When it gets the innovation munchies, Google has a decided yen for only the best cuts of the robotics industry. One by one it’s ordering up some of the best companies on our RBR50 list of the world’s top robot builders.
Boston Dynamics, just down the street from Robotics Business Review, was plump with government contracts, even during the hell that was the 2008 financial crisis, or so said Marc Raibert, BD’s president, last time I chatted with him. Boston Dynamics on the RBR50.
As they say about the mafia, he must have been talked to and given an offer he couldn’t refuse. Knowing a little something about Raibert’s motivation in robotics, it must not have been money alone that Google dangled in front of him. It was something else; it must have been the plan–whatever that secret plan is about–that grabbed his attention.
Privy to the plan
What would make for a real insider look-see on what Google is up to with this its eight acquisition in as many months, would be to be privy to the feasibility study and plan that Andy Rubin undoubtedly presented to Sergey Brin and Larry Page that convinced them to open Google’s oh-so-deep corporate wallet.
Eight companies gobbled up in eight months is not the kind of thing decided on by scribbles on a restaurant napkin. Would that it was, because that would be very cool and gutsy, but I doubt it.
More likely, Rubin has a battle plan, which, if published as a book, would leap instantly to the top of New York Times Best Seller List. I’d settle for a TED Talk.
What company is next to be acquired, in a very real sense, is totally secondary to the plan that Google is sitting on, which is, without question, the largest startup in the history of robotics.
If there is such a plan and it’s so attractive to guys like Raibert, why have no mainstay robotics companies–the KUKAs, the ABBs, and the Fanucs of the world–thought about it as well and made a move?
That’s especially so when you consider how the world is so abuzz with non-stop chatter about the coming robot revolution. What did the big shots of robotics miss? And if they too have thought about such things as Google is now acting upon, why haven’t they act already?
What’s Google see in Boston Dynamics?
According to today’s New York Times (December 14, 2013), Boston Dynamics is the eighth robotics company that Google has acquired in the last half-year. Executives at the Internet giant are circumspect about what exactly they plan to do with their robot collection. But Boston Dynamics and its animal kingdom-themed machines bring significant cachet to Google’s robotic efforts, which are being led by Andy Rubin, the Google executive who spearheaded the development of Android, the world’s most widely used smartphone software.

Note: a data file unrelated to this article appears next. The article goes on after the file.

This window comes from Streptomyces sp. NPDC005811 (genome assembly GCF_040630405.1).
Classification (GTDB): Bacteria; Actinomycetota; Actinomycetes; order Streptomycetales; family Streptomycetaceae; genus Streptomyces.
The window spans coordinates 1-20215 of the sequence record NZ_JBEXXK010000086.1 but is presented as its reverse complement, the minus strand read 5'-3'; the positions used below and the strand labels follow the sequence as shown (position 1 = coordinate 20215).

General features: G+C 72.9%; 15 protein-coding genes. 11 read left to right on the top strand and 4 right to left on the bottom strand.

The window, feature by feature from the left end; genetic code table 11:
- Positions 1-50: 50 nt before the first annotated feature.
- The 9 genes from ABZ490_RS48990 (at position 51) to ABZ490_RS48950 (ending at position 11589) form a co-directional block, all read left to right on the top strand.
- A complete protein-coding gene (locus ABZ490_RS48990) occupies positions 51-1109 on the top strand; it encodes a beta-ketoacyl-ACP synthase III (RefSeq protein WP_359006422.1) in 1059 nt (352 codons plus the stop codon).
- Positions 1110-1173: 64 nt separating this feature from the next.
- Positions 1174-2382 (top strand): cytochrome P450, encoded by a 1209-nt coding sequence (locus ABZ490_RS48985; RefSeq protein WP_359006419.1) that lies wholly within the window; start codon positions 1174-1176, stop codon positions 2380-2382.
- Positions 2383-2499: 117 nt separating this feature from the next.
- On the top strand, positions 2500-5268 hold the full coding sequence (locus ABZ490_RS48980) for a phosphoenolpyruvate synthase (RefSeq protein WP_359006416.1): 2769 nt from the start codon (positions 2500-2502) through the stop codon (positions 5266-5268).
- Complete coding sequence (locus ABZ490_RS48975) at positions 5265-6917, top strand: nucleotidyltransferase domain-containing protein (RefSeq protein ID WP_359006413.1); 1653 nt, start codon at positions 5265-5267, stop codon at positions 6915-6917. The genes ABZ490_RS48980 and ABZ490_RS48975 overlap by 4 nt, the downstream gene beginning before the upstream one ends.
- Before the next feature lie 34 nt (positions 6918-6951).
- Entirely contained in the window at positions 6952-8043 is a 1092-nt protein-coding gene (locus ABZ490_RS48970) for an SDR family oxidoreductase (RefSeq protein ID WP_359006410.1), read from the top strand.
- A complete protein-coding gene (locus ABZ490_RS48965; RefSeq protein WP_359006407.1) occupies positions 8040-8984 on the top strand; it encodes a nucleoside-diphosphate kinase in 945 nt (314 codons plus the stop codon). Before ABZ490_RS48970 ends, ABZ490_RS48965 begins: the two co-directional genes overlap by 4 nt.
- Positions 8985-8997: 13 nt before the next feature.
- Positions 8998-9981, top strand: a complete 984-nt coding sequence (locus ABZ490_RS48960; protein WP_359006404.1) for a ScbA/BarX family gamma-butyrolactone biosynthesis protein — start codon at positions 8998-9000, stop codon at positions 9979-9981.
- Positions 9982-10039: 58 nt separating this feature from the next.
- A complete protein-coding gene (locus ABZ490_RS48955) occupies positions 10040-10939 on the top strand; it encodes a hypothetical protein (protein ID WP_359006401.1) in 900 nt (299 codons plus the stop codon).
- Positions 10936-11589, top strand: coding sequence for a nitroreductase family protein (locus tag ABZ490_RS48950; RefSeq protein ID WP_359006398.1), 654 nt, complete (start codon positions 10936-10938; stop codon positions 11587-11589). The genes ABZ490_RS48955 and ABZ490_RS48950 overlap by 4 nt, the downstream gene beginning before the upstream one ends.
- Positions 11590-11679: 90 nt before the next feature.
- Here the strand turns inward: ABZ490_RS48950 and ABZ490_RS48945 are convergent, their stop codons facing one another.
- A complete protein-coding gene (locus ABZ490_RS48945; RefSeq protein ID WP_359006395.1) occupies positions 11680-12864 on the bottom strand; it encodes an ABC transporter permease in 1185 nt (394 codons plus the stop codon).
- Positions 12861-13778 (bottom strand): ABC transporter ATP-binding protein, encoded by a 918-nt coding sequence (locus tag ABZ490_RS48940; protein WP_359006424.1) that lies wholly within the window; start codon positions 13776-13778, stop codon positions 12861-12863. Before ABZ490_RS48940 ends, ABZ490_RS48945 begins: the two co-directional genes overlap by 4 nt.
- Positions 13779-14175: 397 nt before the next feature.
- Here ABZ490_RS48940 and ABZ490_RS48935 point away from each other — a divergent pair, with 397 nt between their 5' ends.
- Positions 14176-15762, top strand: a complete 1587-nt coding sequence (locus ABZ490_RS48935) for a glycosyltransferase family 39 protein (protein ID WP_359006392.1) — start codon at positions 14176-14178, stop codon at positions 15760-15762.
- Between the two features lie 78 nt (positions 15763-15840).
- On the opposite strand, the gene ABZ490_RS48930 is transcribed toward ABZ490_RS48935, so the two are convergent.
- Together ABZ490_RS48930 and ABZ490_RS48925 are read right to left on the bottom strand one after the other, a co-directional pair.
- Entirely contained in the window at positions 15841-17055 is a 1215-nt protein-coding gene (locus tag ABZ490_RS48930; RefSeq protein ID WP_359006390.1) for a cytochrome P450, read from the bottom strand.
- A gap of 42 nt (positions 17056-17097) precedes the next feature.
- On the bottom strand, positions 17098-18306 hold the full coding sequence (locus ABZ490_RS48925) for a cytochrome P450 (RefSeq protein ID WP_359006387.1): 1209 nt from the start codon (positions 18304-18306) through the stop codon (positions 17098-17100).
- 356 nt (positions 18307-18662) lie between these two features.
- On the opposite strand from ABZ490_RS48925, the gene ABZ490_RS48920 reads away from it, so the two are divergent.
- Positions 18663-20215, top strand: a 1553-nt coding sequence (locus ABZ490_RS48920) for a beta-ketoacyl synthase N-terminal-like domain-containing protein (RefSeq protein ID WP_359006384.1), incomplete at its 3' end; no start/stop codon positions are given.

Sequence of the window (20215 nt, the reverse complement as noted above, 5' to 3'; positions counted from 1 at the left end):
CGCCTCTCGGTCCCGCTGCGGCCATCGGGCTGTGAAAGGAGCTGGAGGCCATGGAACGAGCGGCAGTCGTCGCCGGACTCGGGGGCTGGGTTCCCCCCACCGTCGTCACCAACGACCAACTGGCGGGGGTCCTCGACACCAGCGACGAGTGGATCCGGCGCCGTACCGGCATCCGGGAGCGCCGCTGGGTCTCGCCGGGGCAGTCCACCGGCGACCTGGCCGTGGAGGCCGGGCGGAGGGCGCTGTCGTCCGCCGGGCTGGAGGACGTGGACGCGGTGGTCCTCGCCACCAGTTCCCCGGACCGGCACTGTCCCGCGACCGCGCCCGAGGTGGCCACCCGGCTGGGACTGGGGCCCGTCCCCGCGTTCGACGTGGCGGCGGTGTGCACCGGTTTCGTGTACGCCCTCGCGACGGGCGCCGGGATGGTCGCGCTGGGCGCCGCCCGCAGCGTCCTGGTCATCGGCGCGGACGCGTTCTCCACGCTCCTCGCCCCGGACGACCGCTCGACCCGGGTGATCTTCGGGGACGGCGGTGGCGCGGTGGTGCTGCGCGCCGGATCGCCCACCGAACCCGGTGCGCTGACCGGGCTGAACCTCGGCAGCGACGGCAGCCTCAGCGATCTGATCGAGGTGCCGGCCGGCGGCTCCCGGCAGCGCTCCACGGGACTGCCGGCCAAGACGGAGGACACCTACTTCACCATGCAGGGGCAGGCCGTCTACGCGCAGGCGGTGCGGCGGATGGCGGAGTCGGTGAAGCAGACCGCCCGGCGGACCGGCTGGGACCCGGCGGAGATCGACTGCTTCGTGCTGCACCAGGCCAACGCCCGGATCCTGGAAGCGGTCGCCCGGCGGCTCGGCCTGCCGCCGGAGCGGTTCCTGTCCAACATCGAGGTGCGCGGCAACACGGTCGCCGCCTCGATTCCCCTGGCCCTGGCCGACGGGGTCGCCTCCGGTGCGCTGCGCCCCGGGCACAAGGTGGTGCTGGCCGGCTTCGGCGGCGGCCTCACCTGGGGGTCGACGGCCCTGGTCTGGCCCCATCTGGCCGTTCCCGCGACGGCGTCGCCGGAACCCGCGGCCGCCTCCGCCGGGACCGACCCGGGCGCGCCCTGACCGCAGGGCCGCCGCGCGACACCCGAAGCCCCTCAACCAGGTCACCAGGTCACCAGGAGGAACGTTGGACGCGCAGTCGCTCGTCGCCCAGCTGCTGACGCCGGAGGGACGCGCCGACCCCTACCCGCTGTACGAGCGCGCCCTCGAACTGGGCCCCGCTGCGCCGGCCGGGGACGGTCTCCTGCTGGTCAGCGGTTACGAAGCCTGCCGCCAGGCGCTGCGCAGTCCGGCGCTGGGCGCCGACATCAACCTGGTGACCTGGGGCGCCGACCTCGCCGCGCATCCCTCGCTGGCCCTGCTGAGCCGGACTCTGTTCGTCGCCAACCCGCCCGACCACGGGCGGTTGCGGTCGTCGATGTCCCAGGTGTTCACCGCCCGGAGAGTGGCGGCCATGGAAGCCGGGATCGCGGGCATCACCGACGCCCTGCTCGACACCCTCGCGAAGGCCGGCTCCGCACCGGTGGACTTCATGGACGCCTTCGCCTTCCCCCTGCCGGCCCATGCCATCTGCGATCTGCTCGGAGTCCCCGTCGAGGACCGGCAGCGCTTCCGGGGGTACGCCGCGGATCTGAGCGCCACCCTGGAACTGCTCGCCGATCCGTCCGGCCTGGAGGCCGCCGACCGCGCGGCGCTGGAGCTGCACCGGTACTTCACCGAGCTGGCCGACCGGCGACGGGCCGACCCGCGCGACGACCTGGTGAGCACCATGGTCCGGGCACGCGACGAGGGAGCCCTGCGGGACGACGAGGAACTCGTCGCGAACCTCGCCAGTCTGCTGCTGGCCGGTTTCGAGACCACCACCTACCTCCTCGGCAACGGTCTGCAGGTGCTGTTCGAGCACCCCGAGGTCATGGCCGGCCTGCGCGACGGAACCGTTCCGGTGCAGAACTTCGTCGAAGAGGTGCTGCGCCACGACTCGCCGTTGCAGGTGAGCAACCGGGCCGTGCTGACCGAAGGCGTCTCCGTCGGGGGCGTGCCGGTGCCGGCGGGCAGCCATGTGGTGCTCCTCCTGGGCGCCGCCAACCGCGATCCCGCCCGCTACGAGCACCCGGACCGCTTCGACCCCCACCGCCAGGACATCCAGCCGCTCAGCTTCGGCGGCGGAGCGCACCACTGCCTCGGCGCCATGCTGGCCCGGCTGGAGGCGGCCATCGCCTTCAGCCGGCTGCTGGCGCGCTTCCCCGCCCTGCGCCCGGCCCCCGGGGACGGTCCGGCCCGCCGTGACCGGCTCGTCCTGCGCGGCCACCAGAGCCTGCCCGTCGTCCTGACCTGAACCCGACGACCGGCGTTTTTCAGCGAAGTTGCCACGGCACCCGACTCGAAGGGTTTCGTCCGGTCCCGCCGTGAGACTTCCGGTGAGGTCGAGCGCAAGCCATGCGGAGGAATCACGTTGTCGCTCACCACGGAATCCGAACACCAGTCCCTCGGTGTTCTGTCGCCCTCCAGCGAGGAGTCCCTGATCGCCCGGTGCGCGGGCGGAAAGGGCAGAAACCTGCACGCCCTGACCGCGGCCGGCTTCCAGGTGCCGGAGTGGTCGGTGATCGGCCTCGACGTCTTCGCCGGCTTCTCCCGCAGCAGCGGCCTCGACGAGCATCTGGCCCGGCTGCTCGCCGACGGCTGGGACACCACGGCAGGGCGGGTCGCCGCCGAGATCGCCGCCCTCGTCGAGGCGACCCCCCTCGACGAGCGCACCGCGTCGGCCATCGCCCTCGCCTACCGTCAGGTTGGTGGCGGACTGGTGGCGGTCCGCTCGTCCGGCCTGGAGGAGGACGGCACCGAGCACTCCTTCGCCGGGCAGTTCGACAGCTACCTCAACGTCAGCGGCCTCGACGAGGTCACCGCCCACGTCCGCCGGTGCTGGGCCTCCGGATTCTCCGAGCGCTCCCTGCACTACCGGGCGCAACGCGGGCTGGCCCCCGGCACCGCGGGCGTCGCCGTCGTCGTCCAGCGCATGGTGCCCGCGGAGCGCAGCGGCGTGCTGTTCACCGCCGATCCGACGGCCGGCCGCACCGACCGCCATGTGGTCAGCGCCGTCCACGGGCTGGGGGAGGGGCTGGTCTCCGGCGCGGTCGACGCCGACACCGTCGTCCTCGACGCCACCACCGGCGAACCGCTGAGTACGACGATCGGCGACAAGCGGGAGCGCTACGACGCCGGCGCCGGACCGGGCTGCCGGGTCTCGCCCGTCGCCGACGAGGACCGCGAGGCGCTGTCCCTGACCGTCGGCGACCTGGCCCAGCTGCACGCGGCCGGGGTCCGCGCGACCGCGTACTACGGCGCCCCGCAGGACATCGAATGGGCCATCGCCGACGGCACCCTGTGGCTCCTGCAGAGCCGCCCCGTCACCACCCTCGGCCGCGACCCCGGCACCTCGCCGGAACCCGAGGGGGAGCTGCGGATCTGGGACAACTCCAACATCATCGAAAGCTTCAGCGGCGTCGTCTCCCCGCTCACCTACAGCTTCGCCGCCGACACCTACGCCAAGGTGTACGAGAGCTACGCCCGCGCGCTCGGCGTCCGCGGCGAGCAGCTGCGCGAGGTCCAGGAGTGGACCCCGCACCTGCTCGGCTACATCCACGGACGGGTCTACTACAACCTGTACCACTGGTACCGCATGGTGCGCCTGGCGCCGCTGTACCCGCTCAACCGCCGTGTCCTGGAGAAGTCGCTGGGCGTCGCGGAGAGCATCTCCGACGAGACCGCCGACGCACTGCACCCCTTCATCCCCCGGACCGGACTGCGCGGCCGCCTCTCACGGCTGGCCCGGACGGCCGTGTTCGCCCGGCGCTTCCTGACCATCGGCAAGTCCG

“The deal is also the clearest indication yet that Google is intent on building a new class of autonomous systems that might do anything from warehouse work to package delivery and even elder care.
“Boston Dynamics was founded in 1992 by Marc Raibert, a former professor at the Massachusetts Institute of Technology. It has not sold robots commercially, but has pushed the limits of mobile and off-road robotics technology, mostly for Pentagon clients like the Defense Advanced Research Projects Agency, or Darpa. Early on, the company also did consulting work for Sony on consumer robots like the Aibo robotic dog.
walking robots have a reputation for being extraordinarily agile, able to walk over rough terrain and handle surfaces that in some cases are challenging even for humans.”
Maybe the Rad Lab of Robotics
If you follow the list of robotic body parts that Google acquired so far (See RBR’s previous: And Now for Something Completely Different: GoogleBots!), it’s not too much of a stretch to see the humanoid drift to the buying spree.
It would be really nice, however, to see the plan itself, to see if maybe it’s not a humanoid but a actually a teeny self-driving Google car with arms and a sensory system ideal for warehouse and factory work.
It’s like MIT’s famous Rad Lab, that World War II genius factory that produced scads of previously unheard of tech; Vannevar Bush scoured the country handpicking the nation’s best minds for the Rad Lab. A dozen alumni ended up as Nobel Laureates.
Rubin is on his own Rad Lab-type quest, and he’s not done yet, so say whispers from the Valley. And like Bush before him, he probably won’t run the operation himself, but rather select out a more hands-on commander for the job.
Rubin is more an Android guy than a robot guy. Bush selected Lee DuBridge (later president of Cal Tech). Who’s going to be Rubin’s choice?
With newbie purveyors of warehouse/factory worker robots like Rethink Robotics sadly having to layoff twenty-one staff this week and other worker robot makers treading ever so cautiously, it’s a happy day in the industry when a world beater such as Google shakes things up with a foray into things other than four-wheel roadsters.
The Google watch is on. Thanks, Google.